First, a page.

Sunday, May 27, 2012
Sunday Spotlight: A Hole in the Universe
Keeping in the cosmic vein that kicked off Sunday Spotlight, today we'd like to draw your attention to the fact that astronomers have just recently discovered that the universe has an enormous void in it measuring nearly a billion light-years across—which is massive even by universal standards—and conventional astrophysicists have no ready explanation as to why or what this may mean.
National Radio Astronomy Observatory (NRAO) found a slight "cold spot" in the Cosmic Microwave Background (CMB) radiation that—until this discovery—was thought to infuse the universe, a trace of the state of the universe in its infancy shortly after the Big Bang. Upon analysis, this anomaly was revealed to be almost entirely void of any matter whatsoever, and is of a scale that massively dwarfs other such regions previously detected.
It very well could be that astronomers have located Flatland, and I remember when first being taught about dimensions the vivid explanation that if one put one's 3-D finger through a two-dimensional universe represented by a sheet of paper, it would appear as a large void to its inhabitants. Hmmm.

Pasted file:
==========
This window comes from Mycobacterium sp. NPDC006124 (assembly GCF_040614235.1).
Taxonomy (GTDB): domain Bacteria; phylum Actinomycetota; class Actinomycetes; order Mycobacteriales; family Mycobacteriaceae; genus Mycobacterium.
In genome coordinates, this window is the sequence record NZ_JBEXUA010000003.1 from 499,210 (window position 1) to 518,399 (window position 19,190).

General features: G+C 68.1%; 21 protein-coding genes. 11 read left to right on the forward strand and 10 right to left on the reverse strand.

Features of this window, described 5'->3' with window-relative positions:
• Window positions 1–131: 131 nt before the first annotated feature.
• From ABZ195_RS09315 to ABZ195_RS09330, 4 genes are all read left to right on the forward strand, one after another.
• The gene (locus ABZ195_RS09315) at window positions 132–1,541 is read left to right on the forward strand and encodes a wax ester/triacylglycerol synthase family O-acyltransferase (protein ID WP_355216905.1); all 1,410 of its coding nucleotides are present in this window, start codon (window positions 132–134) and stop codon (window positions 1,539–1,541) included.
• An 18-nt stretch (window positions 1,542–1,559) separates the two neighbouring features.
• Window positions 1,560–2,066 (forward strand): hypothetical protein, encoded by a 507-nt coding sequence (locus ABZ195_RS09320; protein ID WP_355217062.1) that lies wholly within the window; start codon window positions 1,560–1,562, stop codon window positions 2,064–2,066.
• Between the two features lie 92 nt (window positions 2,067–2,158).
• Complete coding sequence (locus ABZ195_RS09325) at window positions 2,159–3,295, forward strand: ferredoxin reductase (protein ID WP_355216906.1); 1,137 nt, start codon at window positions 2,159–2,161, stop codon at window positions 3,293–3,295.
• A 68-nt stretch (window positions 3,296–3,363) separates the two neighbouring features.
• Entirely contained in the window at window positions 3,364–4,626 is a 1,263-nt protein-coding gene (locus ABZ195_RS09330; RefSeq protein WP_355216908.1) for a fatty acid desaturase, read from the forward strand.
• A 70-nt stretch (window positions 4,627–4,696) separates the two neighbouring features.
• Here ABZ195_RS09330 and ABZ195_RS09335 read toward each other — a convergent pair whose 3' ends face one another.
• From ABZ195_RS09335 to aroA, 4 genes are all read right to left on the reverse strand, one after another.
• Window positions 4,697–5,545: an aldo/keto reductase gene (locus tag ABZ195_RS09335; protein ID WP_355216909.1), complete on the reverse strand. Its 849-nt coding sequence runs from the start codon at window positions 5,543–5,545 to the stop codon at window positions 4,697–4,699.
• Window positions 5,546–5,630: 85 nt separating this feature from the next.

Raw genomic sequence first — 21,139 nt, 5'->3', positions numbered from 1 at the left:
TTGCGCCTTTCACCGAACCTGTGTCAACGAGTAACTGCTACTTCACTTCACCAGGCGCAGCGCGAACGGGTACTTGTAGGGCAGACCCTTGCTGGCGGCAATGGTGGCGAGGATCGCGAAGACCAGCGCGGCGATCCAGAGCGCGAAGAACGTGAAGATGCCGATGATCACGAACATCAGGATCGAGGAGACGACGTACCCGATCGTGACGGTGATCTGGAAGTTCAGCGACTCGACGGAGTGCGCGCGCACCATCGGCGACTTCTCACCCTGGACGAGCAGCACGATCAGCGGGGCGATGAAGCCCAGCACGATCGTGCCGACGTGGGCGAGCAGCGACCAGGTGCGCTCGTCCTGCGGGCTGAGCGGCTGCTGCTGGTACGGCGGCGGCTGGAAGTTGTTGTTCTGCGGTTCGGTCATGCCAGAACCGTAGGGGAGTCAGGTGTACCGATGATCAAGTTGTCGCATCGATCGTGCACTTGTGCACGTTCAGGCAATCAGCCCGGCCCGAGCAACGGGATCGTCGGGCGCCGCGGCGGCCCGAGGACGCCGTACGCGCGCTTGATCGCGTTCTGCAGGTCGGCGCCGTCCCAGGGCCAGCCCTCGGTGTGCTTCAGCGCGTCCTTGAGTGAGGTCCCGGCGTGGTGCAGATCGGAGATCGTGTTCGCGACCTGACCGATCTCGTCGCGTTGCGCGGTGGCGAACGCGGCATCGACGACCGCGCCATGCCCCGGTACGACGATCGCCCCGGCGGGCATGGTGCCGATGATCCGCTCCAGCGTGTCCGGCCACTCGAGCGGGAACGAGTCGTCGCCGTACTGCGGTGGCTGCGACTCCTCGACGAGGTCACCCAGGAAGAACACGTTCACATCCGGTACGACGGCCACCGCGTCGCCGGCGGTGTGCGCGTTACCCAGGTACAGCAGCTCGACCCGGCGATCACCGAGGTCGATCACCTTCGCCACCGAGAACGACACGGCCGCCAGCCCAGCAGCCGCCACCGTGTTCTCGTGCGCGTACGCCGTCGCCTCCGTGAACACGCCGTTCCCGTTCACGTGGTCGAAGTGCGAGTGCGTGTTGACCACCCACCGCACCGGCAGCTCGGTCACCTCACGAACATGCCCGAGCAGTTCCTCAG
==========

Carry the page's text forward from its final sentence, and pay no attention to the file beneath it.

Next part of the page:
"What we've found is not normal," said astronomer Liliya R. Williams of the University of Minnesota with equally massive understatement, "based on either observational studies or on computer simulations of the large-scale evolution of the Universe."
Evidence for the Multiverse
Concurrently, another group of researchers led by Hiranya Peiris, a cosmologist at University College London, has run an automated scan of CMB satellite-collected data and announced the discovery of several other vast, lozenge-shaped anomolies, and propose that they may be the first proof of the multiverse theory, and that the newly discovered fields may be areas where other universes are impinging on our own. (Below, their skymap with the impingements in various colors at bottom.)
Interesting times we live in. Perhaps many of them...